Levis Commuter Jeans review

D-Lock: check, water-resistant: check, glow-in-the-dark turnups: check

D-Lock: check, water-resistant: check, glow-in-the-dark turnups: check

When I first heard Levis were doing a cycling range I’ll admit I was pretty excited. Until I heard that it wan’t coming to the UK that is – well 18 months later and now we have the whole Levis commuter range. I’d admired Rapha’s jeans for a while but couldn’t justify £150 for a pair of jeans (even if they do have funky reflective writing up the inside of the right leg). Jeans are an important part of any wardrobe, but I hadn’t bought a new pair since I started cycling about 3 years ago – any clothes money I managed to sequester away had been spent on techno-trousers, merino t-shirts and breathable underpants.

Jeans are your weekend wardrobe, and I don’t tend to cycle on the weekend, so they were pretty far down my priority list – but my stock of jeans were getting tired and LO! Levis – a proper jeans brand had launched a “Nanosphere technology” cycle friendly pair, and what’s more they’re a comparative snip at just £80 a pair.

Regular jeans just don’t work on a bike – the fit is wrong, they get all wrapped up around the top of your thighs and- well, it’s just a mess. Woe betide anybody trying to wear a pair of jeans on a bike in the rain – clinging, heavy cold denim is enough to put anybody off riding a bike for good.

Material & Construction

What sets these apart from your regular jeans is first and foremost the composition – they’re cotton, yes – but they’re rocking 2% lycra as well which solves the whole “bunching up” riddle immediately. It’s a reasonably lightweight denim too, which doesn’t betray any of its techno-magic in day-to-day wear…

It’s also “magic” waterproof denim. It’s really weird riding in the rain, watching the water just form into droplets and fall off the top of denim – I’d kinda got used to this with Schoeller and softshell, but it’s downright spooky when the material is denim. The “nanosphere” label is attached to the schoeller fabric used in Outlier and Swrve’s pants and it’s clearly similar here. The pants are not completely waterproof – in a similar way to the Swrve WWRs they will allow a little water into the weave in a downpour – but this is easily dried with a quick towel over when you arrive. I’d give these about 6/10 for waterproofing – which is berloody good for a pair of jeans!

Fit

Levis Commuter Jeans

This chap has paired his skinny jeans with some grey converse; the fool.

These jeans feel just like any other pair of good jeans – snug, comfy and sturdy. Like any other pair of Levis, they suggest you wear ’em well at first before washing – give them a proper “breaking in” to get them used to your shape and the way you sit/stand/walk/ride. The dye rubs off just like any other pair of new Levis too – so be careful putting any important papers in your pockets – they’ll come out with dark blue edges!

These are a comfortable pair of jeans – fullstop. They work off the bike as well – whilst I’m not usually a skinny fit kinda guy, these don’t carry the obligatory “wear them like they’re falling down” recommendation that normally goes along with carrot type jeans – they’re Levi’s 511 fit – which turns out to be a good compromise between a fashionable leg and a sensible (protective) fit on the bike. For my taste they are just a little too snug on the calves, but the plus side to this is that when rolled up they stay put.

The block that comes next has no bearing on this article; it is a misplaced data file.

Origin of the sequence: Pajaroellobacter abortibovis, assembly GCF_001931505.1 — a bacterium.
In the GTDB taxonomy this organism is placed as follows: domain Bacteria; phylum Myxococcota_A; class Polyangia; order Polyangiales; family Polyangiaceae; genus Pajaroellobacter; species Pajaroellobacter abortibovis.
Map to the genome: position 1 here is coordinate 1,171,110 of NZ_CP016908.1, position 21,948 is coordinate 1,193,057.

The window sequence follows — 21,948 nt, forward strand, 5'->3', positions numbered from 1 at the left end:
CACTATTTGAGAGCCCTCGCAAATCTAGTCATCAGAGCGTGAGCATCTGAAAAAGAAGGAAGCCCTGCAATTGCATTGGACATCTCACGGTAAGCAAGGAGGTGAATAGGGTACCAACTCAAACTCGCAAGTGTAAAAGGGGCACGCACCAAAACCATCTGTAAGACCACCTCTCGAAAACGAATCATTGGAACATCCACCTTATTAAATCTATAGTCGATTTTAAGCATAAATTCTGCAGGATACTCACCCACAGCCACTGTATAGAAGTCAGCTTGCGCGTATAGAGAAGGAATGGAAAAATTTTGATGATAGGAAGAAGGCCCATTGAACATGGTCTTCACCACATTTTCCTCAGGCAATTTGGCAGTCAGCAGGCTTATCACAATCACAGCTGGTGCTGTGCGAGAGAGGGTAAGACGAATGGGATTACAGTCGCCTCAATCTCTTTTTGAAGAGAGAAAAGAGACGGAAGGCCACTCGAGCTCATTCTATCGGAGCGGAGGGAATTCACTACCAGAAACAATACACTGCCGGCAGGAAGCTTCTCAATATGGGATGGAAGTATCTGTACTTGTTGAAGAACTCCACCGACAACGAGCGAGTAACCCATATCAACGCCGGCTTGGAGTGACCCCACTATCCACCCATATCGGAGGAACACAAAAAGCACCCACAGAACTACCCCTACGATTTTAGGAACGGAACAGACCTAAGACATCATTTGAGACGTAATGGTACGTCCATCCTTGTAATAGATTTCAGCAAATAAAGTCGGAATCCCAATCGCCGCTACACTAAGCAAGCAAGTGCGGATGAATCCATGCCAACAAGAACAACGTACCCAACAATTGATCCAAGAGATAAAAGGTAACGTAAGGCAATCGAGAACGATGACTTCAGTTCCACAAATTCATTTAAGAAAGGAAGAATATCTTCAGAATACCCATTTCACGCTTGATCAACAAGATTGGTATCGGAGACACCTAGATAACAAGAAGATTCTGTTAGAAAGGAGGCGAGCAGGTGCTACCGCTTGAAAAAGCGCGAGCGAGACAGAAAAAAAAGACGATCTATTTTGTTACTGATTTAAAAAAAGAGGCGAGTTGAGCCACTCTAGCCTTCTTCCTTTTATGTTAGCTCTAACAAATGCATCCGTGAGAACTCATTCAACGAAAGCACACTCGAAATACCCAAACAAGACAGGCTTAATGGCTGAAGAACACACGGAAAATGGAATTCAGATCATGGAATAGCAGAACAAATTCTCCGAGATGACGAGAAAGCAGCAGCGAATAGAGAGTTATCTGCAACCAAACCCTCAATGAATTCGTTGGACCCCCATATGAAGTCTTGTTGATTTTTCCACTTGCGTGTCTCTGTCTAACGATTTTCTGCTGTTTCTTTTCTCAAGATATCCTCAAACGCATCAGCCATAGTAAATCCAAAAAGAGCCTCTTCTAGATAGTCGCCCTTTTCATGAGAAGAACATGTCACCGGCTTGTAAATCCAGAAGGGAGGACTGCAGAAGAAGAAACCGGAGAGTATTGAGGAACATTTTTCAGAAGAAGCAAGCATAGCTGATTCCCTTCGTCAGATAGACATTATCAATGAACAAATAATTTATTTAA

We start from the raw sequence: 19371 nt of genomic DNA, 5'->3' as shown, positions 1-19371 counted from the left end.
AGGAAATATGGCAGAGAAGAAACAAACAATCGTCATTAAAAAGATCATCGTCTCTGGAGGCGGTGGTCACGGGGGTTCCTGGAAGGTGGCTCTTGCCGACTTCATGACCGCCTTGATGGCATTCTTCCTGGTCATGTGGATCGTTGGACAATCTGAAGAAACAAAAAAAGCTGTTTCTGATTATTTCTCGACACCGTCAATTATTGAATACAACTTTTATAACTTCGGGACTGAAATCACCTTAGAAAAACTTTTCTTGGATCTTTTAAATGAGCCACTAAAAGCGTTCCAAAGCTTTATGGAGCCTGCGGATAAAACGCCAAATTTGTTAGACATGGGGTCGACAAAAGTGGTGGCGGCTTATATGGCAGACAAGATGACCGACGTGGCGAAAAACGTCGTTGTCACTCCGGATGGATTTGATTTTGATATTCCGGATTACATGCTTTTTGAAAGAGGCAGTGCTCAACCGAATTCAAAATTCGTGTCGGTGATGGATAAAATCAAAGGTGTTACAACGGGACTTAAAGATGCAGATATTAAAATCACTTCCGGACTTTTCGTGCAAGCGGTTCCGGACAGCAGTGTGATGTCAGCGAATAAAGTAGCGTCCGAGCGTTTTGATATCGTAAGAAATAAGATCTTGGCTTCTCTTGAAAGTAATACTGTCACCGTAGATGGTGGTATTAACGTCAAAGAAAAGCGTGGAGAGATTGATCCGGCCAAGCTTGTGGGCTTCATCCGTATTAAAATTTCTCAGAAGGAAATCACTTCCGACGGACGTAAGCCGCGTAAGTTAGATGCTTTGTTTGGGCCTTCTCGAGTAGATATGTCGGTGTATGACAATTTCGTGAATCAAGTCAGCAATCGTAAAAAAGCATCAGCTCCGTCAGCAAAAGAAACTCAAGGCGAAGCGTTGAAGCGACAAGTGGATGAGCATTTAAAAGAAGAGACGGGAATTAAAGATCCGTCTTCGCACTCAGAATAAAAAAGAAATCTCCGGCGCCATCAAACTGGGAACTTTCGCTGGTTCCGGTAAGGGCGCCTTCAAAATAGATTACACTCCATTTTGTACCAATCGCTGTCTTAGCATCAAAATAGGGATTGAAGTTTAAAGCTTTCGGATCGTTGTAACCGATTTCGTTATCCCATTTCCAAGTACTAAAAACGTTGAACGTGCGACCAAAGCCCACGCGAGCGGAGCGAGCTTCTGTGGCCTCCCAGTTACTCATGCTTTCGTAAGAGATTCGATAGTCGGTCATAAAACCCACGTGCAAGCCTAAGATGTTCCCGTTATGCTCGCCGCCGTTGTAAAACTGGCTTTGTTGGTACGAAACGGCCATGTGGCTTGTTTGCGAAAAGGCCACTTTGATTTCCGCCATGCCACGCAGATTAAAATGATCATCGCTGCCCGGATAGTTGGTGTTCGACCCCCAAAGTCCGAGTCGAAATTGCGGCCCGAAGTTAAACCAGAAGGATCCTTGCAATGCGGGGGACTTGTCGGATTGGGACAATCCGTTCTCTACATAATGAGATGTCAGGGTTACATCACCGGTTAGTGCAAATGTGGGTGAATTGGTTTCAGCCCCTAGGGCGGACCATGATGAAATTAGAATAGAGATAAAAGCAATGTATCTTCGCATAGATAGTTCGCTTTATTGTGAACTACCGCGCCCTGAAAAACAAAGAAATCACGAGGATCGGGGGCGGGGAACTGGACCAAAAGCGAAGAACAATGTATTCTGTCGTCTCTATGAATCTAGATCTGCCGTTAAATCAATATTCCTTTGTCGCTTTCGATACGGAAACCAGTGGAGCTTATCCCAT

If you’re a fatty like me (36″ waist) then you’ve only got one length to choose from – 34″, which is about 2 inches too long for my stubby little legs – I will get them tailored eventually, but I’ve never had a problem rocking a turn-up if need be. The turnups on these fellas are a bit special too… There’s a strip of reflective 3M scotchlite trim sewn into the seam to help you get seen at night.

Cycling Specific Features

That’s glow in the dark on those turnups you know.

I’ve already mentioned the reflective lining and the waterproofing. The denim has another trick up it’s sleeve too – it’s “sanitized” – which doesn’t mean it’s had its street cred bleeped out, it has an anti-microbial (read “anti-stink”) formulation, which has to be good if you’re cycling in denim – no matter how clever, it’s still denim and you will sweat. The pants are constructed with flatlock seams and reinforced around the saddle region so they’re going to prove both comfortable and hardwearing on the bike. Many cycling tailored pants claim to accomodate a D lock in the belt loops – this is a bit of a con in most instances – it just means you can fit your lock into your belt (should you be wearing one). The Levis go a step further and attach a D-Lock sized strap of denim to the waistband, meaning you can tote your lock when you’re not wearing a belt

Overall

These jeans are most definitely not a cycnical marketing ploy by Levis. The company has spent time looking at all the aspects which might stop your everyday cyclist wearing jeans and carefully applied logic, materials technology and good old invention in each instance. You’re not going to see your hard-core roadies swapping their bibs for a pair of these, but for the rest of us (particularly on “dress down Friday”) these pants offer bucketloads of WIN: They’re as comfortable as any other cycling pants I’ve worn, they offer decent weather protection, they breathe, stretch where needed, they’re tough and fashionable on and off the bike and are from a world renowned brand. All this and they’re reasonably priced too. I have no hesitation recommending ’em and I give them a solid

85%

If I could wear ’em every day they’d be nearer to 95%

Check the best price on Levis commuters here

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